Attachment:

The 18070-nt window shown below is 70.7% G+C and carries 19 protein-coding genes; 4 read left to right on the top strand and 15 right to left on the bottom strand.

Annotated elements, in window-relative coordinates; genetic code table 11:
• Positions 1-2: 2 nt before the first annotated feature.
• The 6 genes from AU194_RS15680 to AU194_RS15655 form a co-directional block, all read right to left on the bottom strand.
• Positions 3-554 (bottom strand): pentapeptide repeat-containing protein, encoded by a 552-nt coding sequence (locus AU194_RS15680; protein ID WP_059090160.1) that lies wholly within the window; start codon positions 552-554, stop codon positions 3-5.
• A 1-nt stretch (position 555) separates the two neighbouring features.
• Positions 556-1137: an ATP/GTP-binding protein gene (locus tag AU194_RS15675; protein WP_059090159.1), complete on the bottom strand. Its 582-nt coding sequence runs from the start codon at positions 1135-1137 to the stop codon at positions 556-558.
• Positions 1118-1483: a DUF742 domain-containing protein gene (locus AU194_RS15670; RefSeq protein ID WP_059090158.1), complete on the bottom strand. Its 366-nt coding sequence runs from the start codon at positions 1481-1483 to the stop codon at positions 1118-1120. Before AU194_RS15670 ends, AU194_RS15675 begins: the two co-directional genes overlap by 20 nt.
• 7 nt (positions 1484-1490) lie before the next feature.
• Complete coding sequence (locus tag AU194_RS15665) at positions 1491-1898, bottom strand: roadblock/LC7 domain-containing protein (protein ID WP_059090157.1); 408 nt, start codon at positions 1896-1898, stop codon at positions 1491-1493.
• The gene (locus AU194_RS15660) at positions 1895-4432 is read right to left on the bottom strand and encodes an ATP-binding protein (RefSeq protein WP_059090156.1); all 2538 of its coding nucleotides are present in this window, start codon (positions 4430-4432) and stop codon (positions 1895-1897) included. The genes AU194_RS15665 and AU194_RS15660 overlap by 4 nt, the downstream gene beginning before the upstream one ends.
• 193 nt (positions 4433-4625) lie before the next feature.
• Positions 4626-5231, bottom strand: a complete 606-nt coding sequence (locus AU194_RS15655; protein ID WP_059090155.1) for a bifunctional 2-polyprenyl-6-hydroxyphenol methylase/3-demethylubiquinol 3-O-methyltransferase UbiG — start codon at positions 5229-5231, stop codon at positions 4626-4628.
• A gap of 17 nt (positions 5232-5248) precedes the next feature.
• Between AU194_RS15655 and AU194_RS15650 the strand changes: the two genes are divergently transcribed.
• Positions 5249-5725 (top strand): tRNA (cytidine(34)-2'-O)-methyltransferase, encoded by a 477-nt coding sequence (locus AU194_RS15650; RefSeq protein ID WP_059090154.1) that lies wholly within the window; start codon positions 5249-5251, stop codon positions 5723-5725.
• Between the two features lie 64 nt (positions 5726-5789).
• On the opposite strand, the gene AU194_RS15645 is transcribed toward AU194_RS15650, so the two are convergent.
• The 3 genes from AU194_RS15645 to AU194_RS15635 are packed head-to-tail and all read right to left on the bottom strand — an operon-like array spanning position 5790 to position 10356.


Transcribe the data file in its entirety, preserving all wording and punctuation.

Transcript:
The 18070-nt window shown below is 70.7% G+C and carries 19 protein-coding genes; 4 read left to right on the top strand and 15 right to left on the bottom strand.

Annotated elements, in window-relative coordinates; genetic code table 11:
• Positions 1-2: 2 nt before the first annotated feature.
• The 6 genes from AU194_RS15680 to AU194_RS15655 form a co-directional block, all read right to left on the bottom strand.
• Positions 3-554 (bottom strand): pentapeptide repeat-containing protein, encoded by a 552-nt coding sequence (locus AU194_RS15680; protein ID WP_059090160.1) that lies wholly within the window; start codon positions 552-554, stop codon positions 3-5.
• A 1-nt stretch (position 555) separates the two neighbouring features.
• Positions 556-1137: an ATP/GTP-binding protein gene (locus tag AU194_RS15675; protein WP_059090159.1), complete on the bottom strand. Its 582-nt coding sequence runs from the start codon at positions 1135-1137 to the stop codon at positions 556-558.
• Positions 1118-1483: a DUF742 domain-containing protein gene (locus AU194_RS15670; RefSeq protein ID WP_059090158.1), complete on the bottom strand. Its 366-nt coding sequence runs from the start codon at positions 1481-1483 to the stop codon at positions 1118-1120. Before AU194_RS15670 ends, AU194_RS15675 begins: the two co-directional genes overlap by 20 nt.
• 7 nt (positions 1484-1490) lie before the next feature.
• Complete coding sequence (locus tag AU194_RS15665) at positions 1491-1898, bottom strand: roadblock/LC7 domain-containing protein (protein ID WP_059090157.1); 408 nt, start codon at positions 1896-1898, stop codon at positions 1491-1493.
• The gene (locus AU194_RS15660) at positions 1895-4432 is read right to left on the bottom strand and encodes an ATP-binding protein (RefSeq protein WP_059090156.1); all 2538 of its coding nucleotides are present in this window, start codon (positions 4430-4432) and stop codon (positions 1895-1897) included. The genes AU194_RS15665 and AU194_RS15660 overlap by 4 nt, the downstream gene beginning before the upstream one ends.
• 193 nt (positions 4433-4625) lie before the next feature.
• Positions 4626-5231, bottom strand: a complete 606-nt coding sequence (locus AU194_RS15655; protein ID WP_059090155.1) for a bifunctional 2-polyprenyl-6-hydroxyphenol methylase/3-demethylubiquinol 3-O-methyltransferase UbiG — start codon at positions 5229-5231, stop codon at positions 4626-4628.
• A gap of 17 nt (positions 5232-5248) precedes the next feature.
• Between AU194_RS15655 and AU194_RS15650 the strand changes: the two genes are divergently transcribed.
• Positions 5249-5725 (top strand): tRNA (cytidine(34)-2'-O)-methyltransferase, encoded by a 477-nt coding sequence (locus AU194_RS15650; RefSeq protein ID WP_059090154.1) that lies wholly within the window; start codon positions 5249-5251, stop codon positions 5723-5725.
• Between the two features lie 64 nt (positions 5726-5789).
• On the opposite strand, the gene AU194_RS15645 is transcribed toward AU194_RS15650, so the two are convergent.
• The 3 genes from AU194_RS15645 to AU194_RS15635 are packed head-to-tail and all read right to left on the bottom strand — an operon-like array spanning position 5790 to position 10356.